SAN FRANCISCO, CA USA (UroToday.com) - In this session, Dr. Daniel Canter chose articles in epidemiology/screening, localized renal cancer, and metastatic renal cancer.
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Risk factors for renal cell carcinoma from the VITAL study (Macleod LC, et al., Journal of Urology, 190 (5): 2013) were presented. The VITAL study is composed of approximately 75 000 patients from the state of Washington. Overall, 0.32% of study participants developed renal cell carcinoma (RCC). Male gender, obesity, smoking, hypertension, and history of kidney disease/viral hepatitis were associated with developing RCC. While the study was limited by a small number of RCC cases and a homogeneous study population, it nicely identified a number of modifiable risk factors in patients who develop RCC.
For localized RCC, Dr, Canter presented “the association between statin medication and progression after surgery for localized RCC” (Hamilton RJ, et al., Journal of Urology, 2013). Ten percent of patients with localized (N0M0) RCC will progress following surgery, but no approved therapies exist to reduce the risk of progression. Early data for statins is promising in a variety of neoplasms. The authors evaluated 2 608 patients with localized RCC treated with PN or RN, 9.5% of which progressed after surgery. Twenty-seven percent of patients were on a statin at the time of surgery, and statin use was significantly associated with reduced risk of progression (HR 0.67 [95 CI 0.47-0.96]). Statin type, dose, duration, and initiation of statin therapy following surgery had no effect on rates of progression. Although this was a retrospective study subject to significant selection bias, statin use may confer protective effect on the risk of progression after surgery for localized RCC and deserves further study.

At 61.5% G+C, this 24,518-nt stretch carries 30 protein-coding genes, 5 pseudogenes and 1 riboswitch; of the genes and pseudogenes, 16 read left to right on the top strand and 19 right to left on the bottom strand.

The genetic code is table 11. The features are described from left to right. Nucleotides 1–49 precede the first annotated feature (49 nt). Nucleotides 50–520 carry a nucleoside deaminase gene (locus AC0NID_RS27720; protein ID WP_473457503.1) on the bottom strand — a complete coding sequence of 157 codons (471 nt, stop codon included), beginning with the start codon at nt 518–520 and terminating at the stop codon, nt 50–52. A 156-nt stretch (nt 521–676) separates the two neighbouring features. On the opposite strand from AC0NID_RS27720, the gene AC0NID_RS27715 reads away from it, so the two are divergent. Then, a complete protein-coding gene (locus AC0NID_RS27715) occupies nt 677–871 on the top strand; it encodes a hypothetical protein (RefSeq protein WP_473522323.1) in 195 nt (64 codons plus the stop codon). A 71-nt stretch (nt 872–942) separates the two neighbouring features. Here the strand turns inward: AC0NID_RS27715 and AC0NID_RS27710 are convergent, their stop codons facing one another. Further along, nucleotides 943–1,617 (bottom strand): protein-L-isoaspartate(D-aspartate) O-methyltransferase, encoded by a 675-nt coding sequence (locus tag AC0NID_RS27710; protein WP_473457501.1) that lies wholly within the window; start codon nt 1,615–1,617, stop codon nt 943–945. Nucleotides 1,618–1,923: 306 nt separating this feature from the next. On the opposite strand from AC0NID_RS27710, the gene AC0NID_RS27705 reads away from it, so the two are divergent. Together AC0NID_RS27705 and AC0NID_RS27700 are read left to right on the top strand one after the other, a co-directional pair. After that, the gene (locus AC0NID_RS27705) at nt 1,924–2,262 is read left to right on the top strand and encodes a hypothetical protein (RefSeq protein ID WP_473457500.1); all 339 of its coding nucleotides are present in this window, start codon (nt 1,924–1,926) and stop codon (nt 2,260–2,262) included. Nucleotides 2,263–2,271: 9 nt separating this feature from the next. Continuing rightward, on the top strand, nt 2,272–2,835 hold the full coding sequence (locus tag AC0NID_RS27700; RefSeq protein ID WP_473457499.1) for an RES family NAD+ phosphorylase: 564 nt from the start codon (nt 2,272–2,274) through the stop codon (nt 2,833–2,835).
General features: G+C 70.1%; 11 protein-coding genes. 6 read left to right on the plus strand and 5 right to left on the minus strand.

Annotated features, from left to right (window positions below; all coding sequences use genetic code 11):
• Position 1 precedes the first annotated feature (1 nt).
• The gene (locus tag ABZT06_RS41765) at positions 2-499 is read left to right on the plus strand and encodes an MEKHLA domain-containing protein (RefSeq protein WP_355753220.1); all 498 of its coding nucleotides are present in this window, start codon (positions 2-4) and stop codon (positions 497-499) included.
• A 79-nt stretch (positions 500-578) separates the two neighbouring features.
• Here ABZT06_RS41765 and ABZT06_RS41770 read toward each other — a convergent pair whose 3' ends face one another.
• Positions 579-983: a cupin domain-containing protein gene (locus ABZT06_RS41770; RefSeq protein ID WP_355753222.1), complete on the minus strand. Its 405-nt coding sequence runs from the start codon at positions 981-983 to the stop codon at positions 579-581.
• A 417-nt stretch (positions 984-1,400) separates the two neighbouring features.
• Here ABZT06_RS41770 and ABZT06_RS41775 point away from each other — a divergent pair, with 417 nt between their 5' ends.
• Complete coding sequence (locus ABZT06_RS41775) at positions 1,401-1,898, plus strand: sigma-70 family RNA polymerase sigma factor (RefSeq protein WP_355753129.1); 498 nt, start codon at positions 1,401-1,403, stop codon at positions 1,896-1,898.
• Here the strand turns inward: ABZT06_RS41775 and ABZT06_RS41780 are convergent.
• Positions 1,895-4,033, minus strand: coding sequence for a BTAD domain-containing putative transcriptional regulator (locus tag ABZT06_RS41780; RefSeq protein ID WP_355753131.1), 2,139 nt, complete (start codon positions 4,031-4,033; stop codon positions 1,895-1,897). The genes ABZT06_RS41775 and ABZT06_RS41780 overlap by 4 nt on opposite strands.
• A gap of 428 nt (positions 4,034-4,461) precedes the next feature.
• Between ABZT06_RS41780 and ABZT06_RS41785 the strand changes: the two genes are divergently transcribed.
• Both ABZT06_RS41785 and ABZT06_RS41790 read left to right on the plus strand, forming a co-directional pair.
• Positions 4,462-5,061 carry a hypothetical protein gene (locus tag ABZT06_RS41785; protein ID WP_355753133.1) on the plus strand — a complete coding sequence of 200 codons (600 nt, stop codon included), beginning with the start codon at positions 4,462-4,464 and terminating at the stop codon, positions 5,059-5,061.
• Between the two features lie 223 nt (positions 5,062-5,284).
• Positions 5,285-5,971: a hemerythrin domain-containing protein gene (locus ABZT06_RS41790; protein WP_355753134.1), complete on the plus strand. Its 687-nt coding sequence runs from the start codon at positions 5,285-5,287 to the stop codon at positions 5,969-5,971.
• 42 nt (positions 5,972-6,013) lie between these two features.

Finally, Dr. Canter closed by presenting “In-hospital mortality and failure to rescue after cytoreductive nephrectomy” (Trinh et al., European Urology, 63(6): 2013). The authors used the claims-based Nationwide Inpatient Sample (NIS) to evaluate 16 285 patients treated with cytoreductive nephrectomy. Thirty-one percent of the cohort experienced a peri-operative complication, and patients ≥ 75 years of age with a Charlson comorbidity score of ≥ 3 were more likely to experience a complication. Five percent of patients died during their hospitalization. Older, more co-morbid, non-white patients with two or more metastatic sites undergoing CN at a small-sized hospital were less likely to be rescued after a peri-operative complication. This study highlights the importance of patient selection and disease biology in influencing perioperative outcomes.
Highlights of a presentation by Daniel Canter, MD at the 2014 Genitourinary Cancers Symposium - January 30 - February 1, 2014 - San Francisco Marriott Marquis - San Francisco, California USA
Einstein Healthcare Network, Philadelphia, PA USA